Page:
The Biggest Blessing Barrier

The Biggest Blessing Barrier
by Jeff Bloomfield

Recently, I was speaking to a large group at an event in Chicago. The ballroom where the event was held was incredibly hot and seemed to be getting warmer by the minute. There was a place in my talk where I had the audience watch a video. I decided to duck out and tell the meeting planning team about the temperature. When I asked the nice lady in charge to please lower the temperature, she replied that a few people in the audience had complained earlier in the day that it was too cold in the room. Well, being pressed for time and already under the normal stress of speaking to a large audience, I disrespectfully shot back to her, “I get it but I’m the speaker and I’m burning up on the stage so please lower the temperature!”

Have you ever said something in the moment and in a way that you wish you could just reel back in? That was certainly the case here. I knew I had disrespected her and due to lack of time, I had to rush back in and onto the stage to continue. Now, the me of ten years ago may have went on about my business prideful and oblivious to the exchange and its potential impact on her. Thankfully for the me of today, it really bothered me…even as I continued my talk.

After I finished, I purposely sought her out and asked her if I could talk with her a minute. She agreed and by the look on her face, did so apprehensively. I think she was expecting me to lay into her again and essentially scold her for not having the temperature the way I wanted it. Instead, I told her that I should have never spoken to her with the disrespectful tone I did and that I was genuinely sorry. I told her she didn’t deserve that and had done a fantastic job of organizing and executing an amazing event. I then paused and said the magic words. “Will you please forgive me?”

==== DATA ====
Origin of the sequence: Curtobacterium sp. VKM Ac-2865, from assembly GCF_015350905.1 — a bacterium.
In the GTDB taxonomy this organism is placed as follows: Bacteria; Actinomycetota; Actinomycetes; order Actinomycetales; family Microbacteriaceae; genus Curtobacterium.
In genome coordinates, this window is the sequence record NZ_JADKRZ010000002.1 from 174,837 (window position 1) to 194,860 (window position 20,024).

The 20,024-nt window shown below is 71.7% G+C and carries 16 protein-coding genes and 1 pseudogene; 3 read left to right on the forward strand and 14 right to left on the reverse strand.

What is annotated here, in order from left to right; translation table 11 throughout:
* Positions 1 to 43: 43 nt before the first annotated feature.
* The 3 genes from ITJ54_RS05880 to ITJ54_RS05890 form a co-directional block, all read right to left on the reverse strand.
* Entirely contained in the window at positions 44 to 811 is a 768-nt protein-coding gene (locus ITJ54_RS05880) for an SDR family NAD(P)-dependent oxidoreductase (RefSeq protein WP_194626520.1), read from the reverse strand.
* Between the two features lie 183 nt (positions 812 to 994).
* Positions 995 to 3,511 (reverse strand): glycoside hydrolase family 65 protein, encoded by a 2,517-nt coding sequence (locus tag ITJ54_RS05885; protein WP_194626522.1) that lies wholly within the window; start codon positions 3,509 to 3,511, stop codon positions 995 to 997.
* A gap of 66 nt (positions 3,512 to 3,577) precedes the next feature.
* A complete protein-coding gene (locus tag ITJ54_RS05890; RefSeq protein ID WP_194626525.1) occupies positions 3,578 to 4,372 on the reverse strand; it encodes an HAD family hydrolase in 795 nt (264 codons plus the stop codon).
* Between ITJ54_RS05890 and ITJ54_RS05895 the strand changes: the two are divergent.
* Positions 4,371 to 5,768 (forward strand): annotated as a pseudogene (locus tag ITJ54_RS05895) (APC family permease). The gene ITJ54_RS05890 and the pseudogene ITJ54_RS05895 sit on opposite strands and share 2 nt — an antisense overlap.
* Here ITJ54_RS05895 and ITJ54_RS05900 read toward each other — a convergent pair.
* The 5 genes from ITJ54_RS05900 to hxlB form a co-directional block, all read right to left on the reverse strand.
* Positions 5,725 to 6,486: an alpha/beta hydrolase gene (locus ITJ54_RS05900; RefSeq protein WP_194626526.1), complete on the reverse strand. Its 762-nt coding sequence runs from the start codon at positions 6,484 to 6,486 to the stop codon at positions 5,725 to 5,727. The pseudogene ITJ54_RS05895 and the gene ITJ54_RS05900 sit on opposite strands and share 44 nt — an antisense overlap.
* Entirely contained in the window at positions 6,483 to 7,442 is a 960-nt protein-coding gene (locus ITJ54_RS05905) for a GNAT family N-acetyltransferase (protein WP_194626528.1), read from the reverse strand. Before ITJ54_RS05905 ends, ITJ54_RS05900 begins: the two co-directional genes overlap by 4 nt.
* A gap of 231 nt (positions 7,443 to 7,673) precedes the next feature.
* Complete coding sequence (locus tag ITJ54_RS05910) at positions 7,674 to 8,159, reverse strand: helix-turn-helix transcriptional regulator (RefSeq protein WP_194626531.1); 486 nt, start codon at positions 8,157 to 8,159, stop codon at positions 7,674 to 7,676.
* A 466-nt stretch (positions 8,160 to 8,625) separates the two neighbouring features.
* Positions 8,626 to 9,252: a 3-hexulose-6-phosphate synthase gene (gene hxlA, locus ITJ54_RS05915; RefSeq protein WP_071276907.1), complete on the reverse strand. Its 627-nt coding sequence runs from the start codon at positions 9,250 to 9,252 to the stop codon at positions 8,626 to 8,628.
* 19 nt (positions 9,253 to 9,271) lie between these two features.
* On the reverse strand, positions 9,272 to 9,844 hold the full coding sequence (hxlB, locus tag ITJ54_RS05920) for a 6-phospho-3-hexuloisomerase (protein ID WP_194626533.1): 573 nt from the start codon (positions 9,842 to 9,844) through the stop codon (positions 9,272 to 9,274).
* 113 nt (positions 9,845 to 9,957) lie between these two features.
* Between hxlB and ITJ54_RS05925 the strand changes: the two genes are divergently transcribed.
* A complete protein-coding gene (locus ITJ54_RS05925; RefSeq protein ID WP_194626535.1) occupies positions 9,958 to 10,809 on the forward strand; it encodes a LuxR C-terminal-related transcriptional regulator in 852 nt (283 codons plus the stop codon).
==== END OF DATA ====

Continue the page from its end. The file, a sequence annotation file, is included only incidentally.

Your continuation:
Her entire body language changed and a large smile ran across her face. She said, “Of course I will. I understand exactly how you feel and I don’t blame you for bringing it to my attention.” As it turns out, I have spoken for this group two more times since this episode and she has been in charge of each event. We laugh and joke about it now and she bends over backwards to ensure I have everything just the way I want it and I go out of my way to ensure she gets credit for doing and amazing job on the event.

Forgiveness does more than just make you feel better. I believe it unlocks a huge door to your ability to bless and be blessed. In Psalm 32, David comes right out of the gate with his emotional realization of forgiveness.

Blessed is the one whose transgression is forgiven,
whose sin is covered.
Blessed is the man against whom the Lord counts no iniquity,
and in whose spirit there is no deceit.

When we receive forgiveness from God through the death, burial and resurrection of Jesus, it should compel us to be as quick to forgive others as the Father was to forgive us. In fact, Jesus himself tells us good news/bad news in Matthew 6:14-15 right after what we know as the “Lord’s Prayer”.

14 For if you forgive other people when they sin against you, your heavenly Father will also forgive you. 15 But if you do not forgive others their sins, your Father will not forgive your sins.

This should really make us stand up and take notice. Forgiveness is something that God commands and demands of us. When we walk in a spirit of forgiveness of others, not only does that trigger God’s ongoing willingness to forgive us but it opens up the blessing He may have in store for us.

Keep in mind, forgiveness doesn’t mean reconciliation. Sometimes, that takes a lot longer and is certainly a longer discussion than a blog post.

I confess that I have spent a large majority of my life withholding forgiveness from others at times as a way to “punish” them for not meeting my needs or standards. It only caused me more pain and blocked my ability to allow God to heal and be healed.

Who in your life are you withholding forgiveness from? Why? I encourage you to pray about it and ask God to reveal to you who and why you may need to forgive. Even if you don’t believe they deserve it. After all, as we find in Romans 5:8, God demonstrated His love for us in that while we were still sinners, Christ died for us.

With that as our barometer for forgiveness, how could we not forgive?